Heritage Interpretation Training Center
Interpreting Climate Change to your visitors -
More hurrianes and dangerous weather coming.
Planning, designing and presenting interpretive programs, tours,
Exhibits and self-
28th of February -
Course Tuition $200.00
Climate change and global warming issues are quickly reaching a critical level affecting each of us as well as the world every day. From enabling extreme weather, sea level increases from glacial melting and flooding, affecting farming and food production, and the increasing health risks such as asthma in children, we, as interpreters, interpretive organizations and agencies, museums and zoo educators have to do a better job in interpreting climate issues to our visitors. We need to do this particularly at the grass root level, for our own visitors raising awareness of problems and de-
It is the focus of this course to help empower you to be an effective climate change educator, community interpretive resource and developer/presenter of interpretive programs, media and services to inspire your visitors to learn more about how climate change will, or currently does, affect them and their families personally, and inspire them to take active steps at home to help reduce the affects of climate change.
Heritage Interpretation/tourism class -
Course participants will receive:
with two (2) CEU unit credits.
Prof. Veverka will offer weekly ZOOM meetings and discussions. You can also contact Prof. Veverka at any time via e-
Some of our Climate Change Resource Center publications that are included in the course.
Due to providing adequate time for Prof. Veverka to provide mentor/coaching to participants working on their projects, this course will be limited to 10 participants.
time to be decided based on participant time zones.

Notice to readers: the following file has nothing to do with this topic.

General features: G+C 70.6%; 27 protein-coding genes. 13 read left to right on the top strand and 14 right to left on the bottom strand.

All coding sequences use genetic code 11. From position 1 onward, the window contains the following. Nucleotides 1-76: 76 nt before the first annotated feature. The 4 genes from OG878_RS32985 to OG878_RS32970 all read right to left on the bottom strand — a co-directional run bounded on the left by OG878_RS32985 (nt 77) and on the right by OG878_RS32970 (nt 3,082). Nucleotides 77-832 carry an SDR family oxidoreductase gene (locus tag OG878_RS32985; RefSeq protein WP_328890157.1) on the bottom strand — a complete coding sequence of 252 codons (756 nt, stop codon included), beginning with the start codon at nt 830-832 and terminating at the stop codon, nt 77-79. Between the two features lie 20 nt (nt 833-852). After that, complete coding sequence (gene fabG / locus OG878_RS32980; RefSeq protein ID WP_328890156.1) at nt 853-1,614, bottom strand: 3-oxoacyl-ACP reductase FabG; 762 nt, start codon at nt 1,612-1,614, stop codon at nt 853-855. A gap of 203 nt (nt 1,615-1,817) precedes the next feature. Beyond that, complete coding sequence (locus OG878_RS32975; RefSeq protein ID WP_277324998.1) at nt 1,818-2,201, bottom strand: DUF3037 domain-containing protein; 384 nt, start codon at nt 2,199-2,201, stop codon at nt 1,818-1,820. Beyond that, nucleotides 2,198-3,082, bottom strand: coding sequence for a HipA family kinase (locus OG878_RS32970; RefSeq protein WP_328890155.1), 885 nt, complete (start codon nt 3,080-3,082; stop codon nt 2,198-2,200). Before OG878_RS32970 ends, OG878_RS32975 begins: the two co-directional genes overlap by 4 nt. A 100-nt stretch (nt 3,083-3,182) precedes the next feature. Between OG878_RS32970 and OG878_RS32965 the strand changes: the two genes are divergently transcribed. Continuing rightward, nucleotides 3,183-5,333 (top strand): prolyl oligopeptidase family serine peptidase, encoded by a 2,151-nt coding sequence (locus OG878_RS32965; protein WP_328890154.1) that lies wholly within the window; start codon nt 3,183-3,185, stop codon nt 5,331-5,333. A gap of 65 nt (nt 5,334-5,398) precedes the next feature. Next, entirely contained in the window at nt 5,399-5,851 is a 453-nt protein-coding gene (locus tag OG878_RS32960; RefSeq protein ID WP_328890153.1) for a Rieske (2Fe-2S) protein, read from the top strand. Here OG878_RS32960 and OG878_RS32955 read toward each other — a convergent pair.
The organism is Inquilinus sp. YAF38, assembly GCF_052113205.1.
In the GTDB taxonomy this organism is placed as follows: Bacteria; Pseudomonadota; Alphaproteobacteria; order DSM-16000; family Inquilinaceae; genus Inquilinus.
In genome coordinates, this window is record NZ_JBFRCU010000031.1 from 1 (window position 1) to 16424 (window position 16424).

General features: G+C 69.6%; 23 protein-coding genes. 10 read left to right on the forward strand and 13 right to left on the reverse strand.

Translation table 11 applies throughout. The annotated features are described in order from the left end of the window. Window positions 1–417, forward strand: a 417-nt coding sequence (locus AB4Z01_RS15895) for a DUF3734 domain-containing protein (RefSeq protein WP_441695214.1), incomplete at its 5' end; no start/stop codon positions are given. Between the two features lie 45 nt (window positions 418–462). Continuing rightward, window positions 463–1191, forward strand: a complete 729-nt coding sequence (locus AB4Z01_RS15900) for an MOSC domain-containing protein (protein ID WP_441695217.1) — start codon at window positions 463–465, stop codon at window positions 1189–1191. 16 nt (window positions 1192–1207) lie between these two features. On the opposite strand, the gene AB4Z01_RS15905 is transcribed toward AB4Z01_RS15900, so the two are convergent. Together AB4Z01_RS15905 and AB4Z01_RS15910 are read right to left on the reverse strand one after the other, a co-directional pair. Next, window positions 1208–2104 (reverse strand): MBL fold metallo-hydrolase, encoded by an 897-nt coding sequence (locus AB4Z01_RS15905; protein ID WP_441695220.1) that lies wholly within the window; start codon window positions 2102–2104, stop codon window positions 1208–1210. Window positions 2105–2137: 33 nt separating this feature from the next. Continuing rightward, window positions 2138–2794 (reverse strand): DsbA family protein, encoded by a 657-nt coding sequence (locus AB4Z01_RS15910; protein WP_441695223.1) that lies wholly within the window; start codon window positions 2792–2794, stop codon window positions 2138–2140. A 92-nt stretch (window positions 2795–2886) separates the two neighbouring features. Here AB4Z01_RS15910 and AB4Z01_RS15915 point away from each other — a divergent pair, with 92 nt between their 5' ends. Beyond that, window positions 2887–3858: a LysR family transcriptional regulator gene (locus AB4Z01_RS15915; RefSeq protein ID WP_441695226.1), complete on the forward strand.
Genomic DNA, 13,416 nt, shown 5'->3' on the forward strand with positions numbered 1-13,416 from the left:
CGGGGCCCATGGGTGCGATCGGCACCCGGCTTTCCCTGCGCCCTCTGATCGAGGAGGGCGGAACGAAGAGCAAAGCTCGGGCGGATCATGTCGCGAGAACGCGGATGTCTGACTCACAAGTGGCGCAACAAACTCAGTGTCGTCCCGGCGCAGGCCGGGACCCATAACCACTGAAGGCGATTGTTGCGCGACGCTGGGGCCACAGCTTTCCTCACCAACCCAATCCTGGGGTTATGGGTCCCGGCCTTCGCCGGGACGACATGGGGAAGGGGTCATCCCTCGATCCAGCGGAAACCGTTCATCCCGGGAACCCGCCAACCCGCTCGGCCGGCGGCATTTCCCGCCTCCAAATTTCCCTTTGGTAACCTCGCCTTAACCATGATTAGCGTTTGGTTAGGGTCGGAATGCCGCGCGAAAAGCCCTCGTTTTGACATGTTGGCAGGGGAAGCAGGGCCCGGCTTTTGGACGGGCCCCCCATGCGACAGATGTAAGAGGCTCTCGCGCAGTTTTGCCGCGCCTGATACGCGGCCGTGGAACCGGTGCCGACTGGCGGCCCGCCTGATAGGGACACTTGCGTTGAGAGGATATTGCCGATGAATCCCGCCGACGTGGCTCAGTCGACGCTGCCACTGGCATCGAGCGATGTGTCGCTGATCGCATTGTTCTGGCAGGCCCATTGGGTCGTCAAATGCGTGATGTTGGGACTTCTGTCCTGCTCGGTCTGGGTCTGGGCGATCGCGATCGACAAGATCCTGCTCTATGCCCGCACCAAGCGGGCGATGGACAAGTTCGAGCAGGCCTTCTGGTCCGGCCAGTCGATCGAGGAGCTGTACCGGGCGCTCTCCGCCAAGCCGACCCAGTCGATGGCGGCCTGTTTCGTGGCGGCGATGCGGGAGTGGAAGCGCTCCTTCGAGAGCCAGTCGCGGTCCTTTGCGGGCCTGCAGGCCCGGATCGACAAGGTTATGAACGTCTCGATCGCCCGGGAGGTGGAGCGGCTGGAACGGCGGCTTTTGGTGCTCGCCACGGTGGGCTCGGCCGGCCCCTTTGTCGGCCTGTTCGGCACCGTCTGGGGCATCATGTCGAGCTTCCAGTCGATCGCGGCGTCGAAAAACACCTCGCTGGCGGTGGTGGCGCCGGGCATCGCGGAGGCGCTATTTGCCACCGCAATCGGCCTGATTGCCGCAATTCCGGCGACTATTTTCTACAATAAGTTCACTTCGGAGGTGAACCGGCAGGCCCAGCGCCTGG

Course Weekly Content Structure
Unit 1: Better understand the science and research into climate change and global warming.
Unit 2: Review interpretive principles and techniques you can use to interpret climate change issues.
Unit 3: Review studies and resources in how climate change affects fires and extreme weather.
Unit 4: Review studies and resources in how international rain forest and forest clearing and burning to create agricultural fields can affect our climate today and into the future.
Unit 5: Understand how glacial melting is and will continue to affect sea level rise, and that affect (currently and in the future) on coastal cities and communities.
Unit 6: Review how climate change may be affecting your local parks, farmland, natural habitats, and weather issues today and possibly into the future (Your personal focus on developing interpretation address local issues).
Unit 7: Developing your theme(s) and interpretive objectives you would like to have climate change interpretation to address and illustrate.
Unit 8: Understand your audience (market groups -
Unit 9: Develop planning for the kinds of interpretive media you would like to use to illustrate your interpretive theme and accomplish your objectives (live walks or hikes, self-
Unit 10: Develop your personal, agency or organizations climate change interpretation implementation strategy and phasing priorities.
Unit 11: Do it -
Unit 12: Keeping current and support organizations to help you keep improving and updating your work and media development.
Prof. John Veverka
Tuition payment and registration:
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